How to eat safe while dining out in Nigeria



Every restaurant in the world, including Nigeria, has its special recipes and routines. While the people who work at these restaurants know about the decisions of the management and they see what happens inside the kitchens, the people who patronize them are oblivious of their modus operandi.

More often than not, the staff of the restaurant are not as sensitive about sanitary issues as customers would like them to be and some of their most common practices, even in average kitchens, can be shocking. Sometimes, the restaurants see a profit margin by reusing ingredients under a safe limit, or they are just unhygienic in their practices. While these are wide-scale generalizations and may or may not happen at every restaurant, many industry workers and YouTube shows that it is quite rampant.

With food poisoning being a serious health issue, it is crucial to stay safe while dining out. If you are visiting a Nigerian restaurant and are worried about the hygiene practices employed by staff, do not worry as, Africa’s No. 1 online hotel booking portal has rounded up 6 key tips to help you eat safe while eating at a restaurant.

Be extra nice to the waiters

Waiters are the lords of the restaurant, they know all the restaurants secrets and in most cases, control the fate of every meal that makes it out of the kitchen. It is important to be extra nice to the waiters when you seek help from them or while ordering food.

Keep in mind they are not allowed to say which menu items are not all that great and will only go out on a limb to spill the goons to people who are extra nice.

If being nice does not work as well as expected and you do want their real opinion on the menu, always ask “what is your favorite”…their favorite is always the safest bet for you.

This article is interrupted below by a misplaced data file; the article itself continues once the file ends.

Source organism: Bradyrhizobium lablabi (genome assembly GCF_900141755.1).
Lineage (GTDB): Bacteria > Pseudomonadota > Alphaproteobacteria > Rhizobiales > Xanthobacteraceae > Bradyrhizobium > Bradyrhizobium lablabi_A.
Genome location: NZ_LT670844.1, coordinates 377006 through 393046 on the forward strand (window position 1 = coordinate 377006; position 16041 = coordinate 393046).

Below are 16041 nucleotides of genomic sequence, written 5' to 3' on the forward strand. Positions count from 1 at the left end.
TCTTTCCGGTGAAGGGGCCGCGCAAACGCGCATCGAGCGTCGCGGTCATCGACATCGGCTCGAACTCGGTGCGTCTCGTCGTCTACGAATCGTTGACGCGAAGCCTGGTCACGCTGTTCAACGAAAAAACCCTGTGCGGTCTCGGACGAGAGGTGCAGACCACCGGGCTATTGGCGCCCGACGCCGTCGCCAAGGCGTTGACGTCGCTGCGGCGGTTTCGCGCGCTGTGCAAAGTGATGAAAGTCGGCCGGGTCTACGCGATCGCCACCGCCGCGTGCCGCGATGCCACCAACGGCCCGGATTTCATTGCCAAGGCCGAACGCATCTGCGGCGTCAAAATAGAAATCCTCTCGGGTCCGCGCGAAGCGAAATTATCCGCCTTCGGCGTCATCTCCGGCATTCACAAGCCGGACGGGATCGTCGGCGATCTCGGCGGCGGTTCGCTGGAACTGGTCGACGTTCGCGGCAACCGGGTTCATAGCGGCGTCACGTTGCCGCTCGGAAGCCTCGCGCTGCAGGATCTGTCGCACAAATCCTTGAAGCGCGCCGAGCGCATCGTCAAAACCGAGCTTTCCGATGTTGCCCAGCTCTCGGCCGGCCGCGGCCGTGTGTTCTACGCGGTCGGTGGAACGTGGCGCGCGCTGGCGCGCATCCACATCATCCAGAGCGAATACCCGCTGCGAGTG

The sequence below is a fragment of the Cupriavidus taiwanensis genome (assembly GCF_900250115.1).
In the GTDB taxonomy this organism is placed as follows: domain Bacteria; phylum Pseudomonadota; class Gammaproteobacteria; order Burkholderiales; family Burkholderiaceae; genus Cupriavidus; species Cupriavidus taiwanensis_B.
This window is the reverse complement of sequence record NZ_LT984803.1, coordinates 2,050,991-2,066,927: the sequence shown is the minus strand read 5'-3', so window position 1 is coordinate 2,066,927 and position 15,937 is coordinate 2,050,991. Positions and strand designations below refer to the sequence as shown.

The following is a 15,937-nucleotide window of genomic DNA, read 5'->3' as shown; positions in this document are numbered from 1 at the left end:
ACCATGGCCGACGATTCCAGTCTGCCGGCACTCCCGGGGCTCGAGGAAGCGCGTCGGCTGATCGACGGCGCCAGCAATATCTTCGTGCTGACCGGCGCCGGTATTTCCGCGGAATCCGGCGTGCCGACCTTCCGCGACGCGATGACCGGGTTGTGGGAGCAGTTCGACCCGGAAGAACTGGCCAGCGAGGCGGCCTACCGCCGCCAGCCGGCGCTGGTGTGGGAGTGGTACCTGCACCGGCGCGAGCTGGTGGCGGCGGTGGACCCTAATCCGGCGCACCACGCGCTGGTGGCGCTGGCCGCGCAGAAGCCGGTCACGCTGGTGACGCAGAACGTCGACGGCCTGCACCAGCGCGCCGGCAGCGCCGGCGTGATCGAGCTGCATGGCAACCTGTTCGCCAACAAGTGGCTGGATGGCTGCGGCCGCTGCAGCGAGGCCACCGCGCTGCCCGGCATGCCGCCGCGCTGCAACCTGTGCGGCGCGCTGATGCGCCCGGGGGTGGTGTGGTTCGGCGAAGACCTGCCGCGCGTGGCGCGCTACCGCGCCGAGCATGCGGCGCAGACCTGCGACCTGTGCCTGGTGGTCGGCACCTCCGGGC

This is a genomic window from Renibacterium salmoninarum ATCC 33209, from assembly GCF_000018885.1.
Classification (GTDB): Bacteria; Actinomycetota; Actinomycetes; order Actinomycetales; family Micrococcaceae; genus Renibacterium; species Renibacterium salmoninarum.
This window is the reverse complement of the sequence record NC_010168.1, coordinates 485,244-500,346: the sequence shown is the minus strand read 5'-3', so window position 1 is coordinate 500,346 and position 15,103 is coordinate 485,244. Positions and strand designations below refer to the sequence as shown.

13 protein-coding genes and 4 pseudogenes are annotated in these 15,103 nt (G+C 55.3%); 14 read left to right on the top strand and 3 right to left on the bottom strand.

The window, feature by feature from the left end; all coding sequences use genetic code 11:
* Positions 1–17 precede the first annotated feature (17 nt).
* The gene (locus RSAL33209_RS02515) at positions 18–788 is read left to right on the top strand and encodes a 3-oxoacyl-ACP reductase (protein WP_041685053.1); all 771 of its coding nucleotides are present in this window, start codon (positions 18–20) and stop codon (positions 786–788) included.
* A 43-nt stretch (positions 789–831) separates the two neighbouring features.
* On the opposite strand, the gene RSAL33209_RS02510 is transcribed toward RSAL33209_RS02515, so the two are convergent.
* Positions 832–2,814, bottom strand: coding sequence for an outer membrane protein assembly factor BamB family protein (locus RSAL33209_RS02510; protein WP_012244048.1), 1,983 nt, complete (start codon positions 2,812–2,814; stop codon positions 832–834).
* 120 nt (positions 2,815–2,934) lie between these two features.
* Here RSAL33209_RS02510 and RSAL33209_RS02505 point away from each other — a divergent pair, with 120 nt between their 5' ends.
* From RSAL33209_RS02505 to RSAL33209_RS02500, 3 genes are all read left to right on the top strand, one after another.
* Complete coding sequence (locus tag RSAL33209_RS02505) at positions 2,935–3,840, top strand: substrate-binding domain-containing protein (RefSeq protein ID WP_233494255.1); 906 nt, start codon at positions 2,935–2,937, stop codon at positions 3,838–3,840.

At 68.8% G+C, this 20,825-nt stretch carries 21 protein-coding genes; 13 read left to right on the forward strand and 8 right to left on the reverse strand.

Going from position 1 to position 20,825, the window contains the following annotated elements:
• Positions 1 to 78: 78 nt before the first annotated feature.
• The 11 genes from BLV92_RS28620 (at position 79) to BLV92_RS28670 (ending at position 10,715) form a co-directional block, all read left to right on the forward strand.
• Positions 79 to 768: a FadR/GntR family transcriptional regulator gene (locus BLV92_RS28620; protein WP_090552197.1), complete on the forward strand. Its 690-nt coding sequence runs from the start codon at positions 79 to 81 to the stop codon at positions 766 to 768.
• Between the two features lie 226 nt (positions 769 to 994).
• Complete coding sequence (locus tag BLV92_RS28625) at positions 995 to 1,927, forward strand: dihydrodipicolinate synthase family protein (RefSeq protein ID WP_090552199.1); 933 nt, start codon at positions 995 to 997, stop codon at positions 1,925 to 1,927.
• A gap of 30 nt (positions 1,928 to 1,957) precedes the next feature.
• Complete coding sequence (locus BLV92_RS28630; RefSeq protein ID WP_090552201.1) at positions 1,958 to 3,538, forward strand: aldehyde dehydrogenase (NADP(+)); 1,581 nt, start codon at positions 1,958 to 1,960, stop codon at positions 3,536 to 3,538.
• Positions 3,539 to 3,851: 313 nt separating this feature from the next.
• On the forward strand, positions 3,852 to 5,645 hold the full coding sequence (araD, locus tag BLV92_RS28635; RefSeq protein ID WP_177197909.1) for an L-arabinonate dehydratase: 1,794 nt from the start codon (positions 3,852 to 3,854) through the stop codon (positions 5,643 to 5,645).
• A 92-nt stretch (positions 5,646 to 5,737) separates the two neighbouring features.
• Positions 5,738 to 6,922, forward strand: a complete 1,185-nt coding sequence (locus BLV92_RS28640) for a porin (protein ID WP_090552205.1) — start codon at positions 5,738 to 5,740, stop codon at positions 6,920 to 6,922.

Do not eat spills on the table

Most restaurants use the same napkin to wipe tables without washing them between tables, transferring all that filth and germs from table to table. The same goes for the tray; restaurant workers hardly have time to clean them – and if they have to, its with the same dirty cloth.

If you drop food at your table that is not covered with linens, do not pick it up and eat it, let it go. This way the stain will be large, they’ll have rinse the cloth before using again.

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Pass on specials

If you think that a Nigerian restaurant chef would be gracious enough to buy the freshest and the cheapest ingredients and call it “Special”, think twice. ‘Specials’ are not special at all. Most times, the chef is trying to get rid of the last bit of expensive seafood, meats or ingredients which he could not get rid off the previous day.  So if the word “Special” is on the menu for the day:  Fresh Fish in Banga soup”, stay away! That only means “Days old fish the chef is trying to get rid of by hiding it in soup”.

Avoid Sunday brunches

Sunday mornings are usually manned by the “B” team or who most Nigerians would refer to as “learners” as the “A” team of chefs who are reserved for Friday and Saturday nights are mostly given the Sunday off. Most of the meals you will eat on Sunday brunches at hotels or eateries will most likely be less than standard. Again, most brunch items will be ingredients leftover from the weekend.


Pack your own leftovers

Have you ever left a restaurant after a meal where you had leftovers and all you could think of is how the waiter could have done a better job with the packing?

Most times you are right! Most waiters can’t be bothered about putting your leftovers properly in the bag as they are either judging you for being too miserly to let your remaining food go, or they just can’t be bothered. Sometimes they mix up the package and even worse, they might not pack it up with clean hands. It is always safer to ask for the package and do it yourself.

Do not eat the fruit on the cocktail

Do not eat the slice of cucumber or pineapple that comes with cocktails! Most toppings that come with drinks are left on the bar without refrigeration for the entire duration of a waiter’s shift, and they are used in the next shift as well.

They are cut in the morning, left out in the open, handled by way too many people and they are never washed. They are the most unsanitary item you can find at a restaurant. Even worse, sometimes, the waiters recycle them and use a topping from an empty used glass to serve a fresh glass to another customer.


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